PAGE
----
The modern fertility clinic

After the initial consultation at the fertility clinic, the first phase in addressing difficulties conceiving is testing for both the man and woman in question. For men it means a sperm analysis, and for women the first thing to be checked is that ovulation is occurring properly and there are no blockages in the fallopian tubes (tubal patency testing). The female tests have to occur at the clinic, but these days the sperm sample can be produced at home in a more familiar environment.

Somewhere between 30% and 40% of fertility problems in couples can be attributed to the male side. The sperm is tested for concentration (how much there is), motility (how active and mobile it is), form (what it looks like under a microscope), and volume after a period of abstention. White blood cells in it are also analysed. Two samples are usually taken some time apart in case abnormalities were caused by an infection or other factors like a heavy night on the town.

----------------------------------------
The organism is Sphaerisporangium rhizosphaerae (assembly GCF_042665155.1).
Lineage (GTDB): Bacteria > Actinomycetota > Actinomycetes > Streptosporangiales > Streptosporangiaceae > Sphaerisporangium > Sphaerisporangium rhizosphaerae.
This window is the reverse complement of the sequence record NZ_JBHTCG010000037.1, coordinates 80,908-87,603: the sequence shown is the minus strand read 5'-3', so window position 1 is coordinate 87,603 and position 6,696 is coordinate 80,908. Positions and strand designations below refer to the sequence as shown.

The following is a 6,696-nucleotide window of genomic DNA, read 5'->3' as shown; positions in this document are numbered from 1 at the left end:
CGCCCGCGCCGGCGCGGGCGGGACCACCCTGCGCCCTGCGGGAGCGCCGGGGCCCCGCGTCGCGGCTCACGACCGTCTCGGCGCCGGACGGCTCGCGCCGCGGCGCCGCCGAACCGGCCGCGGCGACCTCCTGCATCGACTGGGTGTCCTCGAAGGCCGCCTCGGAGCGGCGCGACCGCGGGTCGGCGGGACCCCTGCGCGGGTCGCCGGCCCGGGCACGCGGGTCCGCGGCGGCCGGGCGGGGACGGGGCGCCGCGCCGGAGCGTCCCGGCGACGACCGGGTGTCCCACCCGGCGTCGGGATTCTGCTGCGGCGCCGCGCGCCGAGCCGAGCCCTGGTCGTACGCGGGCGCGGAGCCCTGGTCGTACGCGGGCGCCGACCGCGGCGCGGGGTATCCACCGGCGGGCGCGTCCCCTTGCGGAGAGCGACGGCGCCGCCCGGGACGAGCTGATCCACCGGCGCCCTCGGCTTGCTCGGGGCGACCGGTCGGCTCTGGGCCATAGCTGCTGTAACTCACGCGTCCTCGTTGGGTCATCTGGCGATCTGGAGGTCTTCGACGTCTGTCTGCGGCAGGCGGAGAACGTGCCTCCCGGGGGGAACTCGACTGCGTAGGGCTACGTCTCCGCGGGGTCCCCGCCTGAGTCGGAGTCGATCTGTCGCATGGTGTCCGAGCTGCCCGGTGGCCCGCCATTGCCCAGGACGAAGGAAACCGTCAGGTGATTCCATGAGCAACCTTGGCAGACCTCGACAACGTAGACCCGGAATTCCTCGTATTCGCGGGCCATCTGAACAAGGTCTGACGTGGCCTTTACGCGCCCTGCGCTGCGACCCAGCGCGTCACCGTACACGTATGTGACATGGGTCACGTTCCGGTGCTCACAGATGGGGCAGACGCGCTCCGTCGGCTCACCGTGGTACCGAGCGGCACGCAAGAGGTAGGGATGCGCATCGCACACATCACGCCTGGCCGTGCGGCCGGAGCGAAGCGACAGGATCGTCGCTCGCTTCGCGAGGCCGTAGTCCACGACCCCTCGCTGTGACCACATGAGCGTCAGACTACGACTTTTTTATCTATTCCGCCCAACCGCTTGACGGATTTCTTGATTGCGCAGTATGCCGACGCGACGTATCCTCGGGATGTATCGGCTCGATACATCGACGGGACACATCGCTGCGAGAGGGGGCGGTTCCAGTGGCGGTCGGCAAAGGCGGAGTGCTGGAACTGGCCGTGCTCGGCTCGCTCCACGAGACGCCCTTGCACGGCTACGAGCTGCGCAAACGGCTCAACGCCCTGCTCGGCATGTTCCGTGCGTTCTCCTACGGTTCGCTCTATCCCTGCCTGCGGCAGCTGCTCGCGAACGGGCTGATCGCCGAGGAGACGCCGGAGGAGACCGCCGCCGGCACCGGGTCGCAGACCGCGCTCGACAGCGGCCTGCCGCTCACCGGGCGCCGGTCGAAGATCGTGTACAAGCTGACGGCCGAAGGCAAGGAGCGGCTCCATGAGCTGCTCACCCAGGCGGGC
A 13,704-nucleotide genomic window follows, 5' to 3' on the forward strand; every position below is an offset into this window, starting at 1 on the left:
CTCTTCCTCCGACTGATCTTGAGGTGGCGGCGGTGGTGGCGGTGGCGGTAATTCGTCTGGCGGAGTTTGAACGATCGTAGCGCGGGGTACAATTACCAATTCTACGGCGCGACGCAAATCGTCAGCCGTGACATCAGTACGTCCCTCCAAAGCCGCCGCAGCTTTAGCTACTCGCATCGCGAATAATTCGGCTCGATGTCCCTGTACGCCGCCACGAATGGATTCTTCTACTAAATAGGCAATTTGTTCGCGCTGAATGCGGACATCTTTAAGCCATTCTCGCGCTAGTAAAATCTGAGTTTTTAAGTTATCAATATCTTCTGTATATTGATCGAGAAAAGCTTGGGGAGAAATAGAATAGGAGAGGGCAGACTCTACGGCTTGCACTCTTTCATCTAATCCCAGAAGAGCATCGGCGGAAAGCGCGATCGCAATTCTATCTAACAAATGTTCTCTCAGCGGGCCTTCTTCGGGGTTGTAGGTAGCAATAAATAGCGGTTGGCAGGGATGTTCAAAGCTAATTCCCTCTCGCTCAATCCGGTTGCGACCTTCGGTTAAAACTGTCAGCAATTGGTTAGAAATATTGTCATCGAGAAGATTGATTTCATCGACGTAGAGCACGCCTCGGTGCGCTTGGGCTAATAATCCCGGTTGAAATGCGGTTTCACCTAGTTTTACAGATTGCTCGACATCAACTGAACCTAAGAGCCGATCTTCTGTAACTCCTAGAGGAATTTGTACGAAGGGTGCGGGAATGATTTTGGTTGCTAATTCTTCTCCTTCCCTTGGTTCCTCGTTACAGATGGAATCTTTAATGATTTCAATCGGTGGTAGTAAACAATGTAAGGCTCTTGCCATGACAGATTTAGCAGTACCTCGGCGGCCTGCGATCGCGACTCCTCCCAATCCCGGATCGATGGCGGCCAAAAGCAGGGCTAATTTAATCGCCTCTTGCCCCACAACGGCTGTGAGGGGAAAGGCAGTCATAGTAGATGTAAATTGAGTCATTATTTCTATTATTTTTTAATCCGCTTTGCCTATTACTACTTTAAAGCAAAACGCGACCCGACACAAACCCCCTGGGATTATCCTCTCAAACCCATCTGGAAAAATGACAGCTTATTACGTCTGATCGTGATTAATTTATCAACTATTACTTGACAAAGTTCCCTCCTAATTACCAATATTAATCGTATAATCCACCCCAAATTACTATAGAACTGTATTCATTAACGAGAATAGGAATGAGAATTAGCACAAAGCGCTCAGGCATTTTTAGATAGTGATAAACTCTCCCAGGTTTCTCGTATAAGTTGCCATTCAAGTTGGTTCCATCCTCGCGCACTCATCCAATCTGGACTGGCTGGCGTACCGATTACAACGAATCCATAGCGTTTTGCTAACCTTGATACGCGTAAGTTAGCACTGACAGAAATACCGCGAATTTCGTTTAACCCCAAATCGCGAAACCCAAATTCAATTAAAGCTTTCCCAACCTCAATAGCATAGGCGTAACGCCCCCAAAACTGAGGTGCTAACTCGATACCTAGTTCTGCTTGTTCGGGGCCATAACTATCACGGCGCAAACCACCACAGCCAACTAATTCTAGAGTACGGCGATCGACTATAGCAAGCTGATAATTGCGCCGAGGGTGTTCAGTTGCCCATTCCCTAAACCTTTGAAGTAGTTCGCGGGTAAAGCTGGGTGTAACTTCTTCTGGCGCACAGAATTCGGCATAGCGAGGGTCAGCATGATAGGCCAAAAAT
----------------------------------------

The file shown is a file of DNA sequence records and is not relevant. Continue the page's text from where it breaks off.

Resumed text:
Female fertility problems usually fall into three categories. The most common are blockages in the fallopian tubes, sometimes caused by an infection, endometriosis, which is a medical condition that may also cause pain during periods and other symptoms and the third has to do with ovulation not occurring properly which could be caused by something like ovarian cysts.

Most fertility problems can be addressed or at least minimised. Even in the small number of cases where the cause of the difficulties isn’t apparent, modern fertility clinics have procedures that can optimise the chance of falling pregnant. Some of these techniques include ovarian stimulation, direct insemination, and if all else fails, IVF treatment. Most couples, however, won’t need to progress that far before meeting with success.

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